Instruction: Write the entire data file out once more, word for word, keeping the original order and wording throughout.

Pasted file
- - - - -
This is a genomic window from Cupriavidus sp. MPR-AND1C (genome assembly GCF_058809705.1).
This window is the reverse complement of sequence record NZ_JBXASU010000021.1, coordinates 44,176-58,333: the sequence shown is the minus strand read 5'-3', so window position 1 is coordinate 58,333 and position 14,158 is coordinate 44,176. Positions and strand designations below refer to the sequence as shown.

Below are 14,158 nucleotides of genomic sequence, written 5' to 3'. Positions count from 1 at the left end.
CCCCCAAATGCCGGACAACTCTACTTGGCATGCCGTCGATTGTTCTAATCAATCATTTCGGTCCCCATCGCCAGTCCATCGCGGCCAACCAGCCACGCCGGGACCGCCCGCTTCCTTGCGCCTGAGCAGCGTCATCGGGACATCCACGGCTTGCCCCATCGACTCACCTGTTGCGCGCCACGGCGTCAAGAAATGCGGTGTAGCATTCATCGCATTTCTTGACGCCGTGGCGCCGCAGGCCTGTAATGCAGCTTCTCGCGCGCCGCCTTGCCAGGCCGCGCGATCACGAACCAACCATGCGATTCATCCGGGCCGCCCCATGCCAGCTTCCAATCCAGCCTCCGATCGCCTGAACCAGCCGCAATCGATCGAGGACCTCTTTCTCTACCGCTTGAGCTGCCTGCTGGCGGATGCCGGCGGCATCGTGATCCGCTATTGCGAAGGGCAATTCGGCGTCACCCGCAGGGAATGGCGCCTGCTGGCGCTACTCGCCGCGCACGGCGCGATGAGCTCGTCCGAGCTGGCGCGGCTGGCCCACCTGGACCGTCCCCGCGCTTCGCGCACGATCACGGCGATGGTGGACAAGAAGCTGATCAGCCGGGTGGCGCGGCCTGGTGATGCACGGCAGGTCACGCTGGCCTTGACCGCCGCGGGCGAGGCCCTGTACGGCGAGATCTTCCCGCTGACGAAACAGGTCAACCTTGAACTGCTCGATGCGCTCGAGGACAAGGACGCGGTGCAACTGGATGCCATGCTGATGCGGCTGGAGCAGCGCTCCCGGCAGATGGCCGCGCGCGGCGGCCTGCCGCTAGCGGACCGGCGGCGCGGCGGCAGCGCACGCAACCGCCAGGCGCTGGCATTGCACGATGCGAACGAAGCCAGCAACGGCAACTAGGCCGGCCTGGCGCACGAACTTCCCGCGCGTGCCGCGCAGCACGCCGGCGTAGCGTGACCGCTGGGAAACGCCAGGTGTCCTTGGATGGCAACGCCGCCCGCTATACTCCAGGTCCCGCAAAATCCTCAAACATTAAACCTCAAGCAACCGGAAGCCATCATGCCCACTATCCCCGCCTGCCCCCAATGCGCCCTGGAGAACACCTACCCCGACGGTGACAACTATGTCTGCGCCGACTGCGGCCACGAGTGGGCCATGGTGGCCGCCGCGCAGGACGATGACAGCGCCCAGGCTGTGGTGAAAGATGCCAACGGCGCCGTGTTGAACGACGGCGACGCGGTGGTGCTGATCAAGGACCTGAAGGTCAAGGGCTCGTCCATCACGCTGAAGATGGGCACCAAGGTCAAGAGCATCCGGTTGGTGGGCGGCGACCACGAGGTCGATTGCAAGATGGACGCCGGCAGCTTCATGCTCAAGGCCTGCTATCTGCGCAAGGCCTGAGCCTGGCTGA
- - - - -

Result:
This is a genomic window from Cupriavidus sp. MPR-AND1C (genome assembly GCF_058809705.1).
This window is the reverse complement of sequence record NZ_JBXASU010000021.1, coordinates 44,176-58,333: the sequence shown is the minus strand read 5'-3', so window position 1 is coordinate 58,333 and position 14,158 is coordinate 44,176. Positions and strand designations below refer to the sequence as shown.

Below are 14,158 nucleotides of genomic sequence, written 5' to 3'. Positions count from 1 at the left end.
CCCCCAAATGCCGGACAACTCTACTTGGCATGCCGTCGATTGTTCTAATCAATCATTTCGGTCCCCATCGCCAGTCCATCGCGGCCAACCAGCCACGCCGGGACCGCCCGCTTCCTTGCGCCTGAGCAGCGTCATCGGGACATCCACGGCTTGCCCCATCGACTCACCTGTTGCGCGCCACGGCGTCAAGAAATGCGGTGTAGCATTCATCGCATTTCTTGACGCCGTGGCGCCGCAGGCCTGTAATGCAGCTTCTCGCGCGCCGCCTTGCCAGGCCGCGCGATCACGAACCAACCATGCGATTCATCCGGGCCGCCCCATGCCAGCTTCCAATCCAGCCTCCGATCGCCTGAACCAGCCGCAATCGATCGAGGACCTCTTTCTCTACCGCTTGAGCTGCCTGCTGGCGGATGCCGGCGGCATCGTGATCCGCTATTGCGAAGGGCAATTCGGCGTCACCCGCAGGGAATGGCGCCTGCTGGCGCTACTCGCCGCGCACGGCGCGATGAGCTCGTCCGAGCTGGCGCGGCTGGCCCACCTGGACCGTCCCCGCGCTTCGCGCACGATCACGGCGATGGTGGACAAGAAGCTGATCAGCCGGGTGGCGCGGCCTGGTGATGCACGGCAGGTCACGCTGGCCTTGACCGCCGCGGGCGAGGCCCTGTACGGCGAGATCTTCCCGCTGACGAAACAGGTCAACCTTGAACTGCTCGATGCGCTCGAGGACAAGGACGCGGTGCAACTGGATGCCATGCTGATGCGGCTGGAGCAGCGCTCCCGGCAGATGGCCGCGCGCGGCGGCCTGCCGCTAGCGGACCGGCGGCGCGGCGGCAGCGCACGCAACCGCCAGGCGCTGGCATTGCACGATGCGAACGAAGCCAGCAACGGCAACTAGGCCGGCCTGGCGCACGAACTTCCCGCGCGTGCCGCGCAGCACGCCGGCGTAGCGTGACCGCTGGGAAACGCCAGGTGTCCTTGGATGGCAACGCCGCCCGCTATACTCCAGGTCCCGCAAAATCCTCAAACATTAAACCTCAAGCAACCGGAAGCCATCATGCCCACTATCCCCGCCTGCCCCCAATGCGCCCTGGAGAACACCTACCCCGACGGTGACAACTATGTCTGCGCCGACTGCGGCCACGAGTGGGCCATGGTGGCCGCCGCGCAGGACGATGACAGCGCCCAGGCTGTGGTGAAAGATGCCAACGGCGCCGTGTTGAACGACGGCGACGCGGTGGTGCTGATCAAGGACCTGAAGGTCAAGGGCTCGTCCATCACGCTGAAGATGGGCACCAAGGTCAAGAGCATCCGGTTGGTGGGCGGCGACCACGAGGTCGATTGCAAGATGGACGCCGGCAGCTTCATGCTCAAGGCCTGCTATCTGCGCAAGGCCTGAGCCTGGCTGA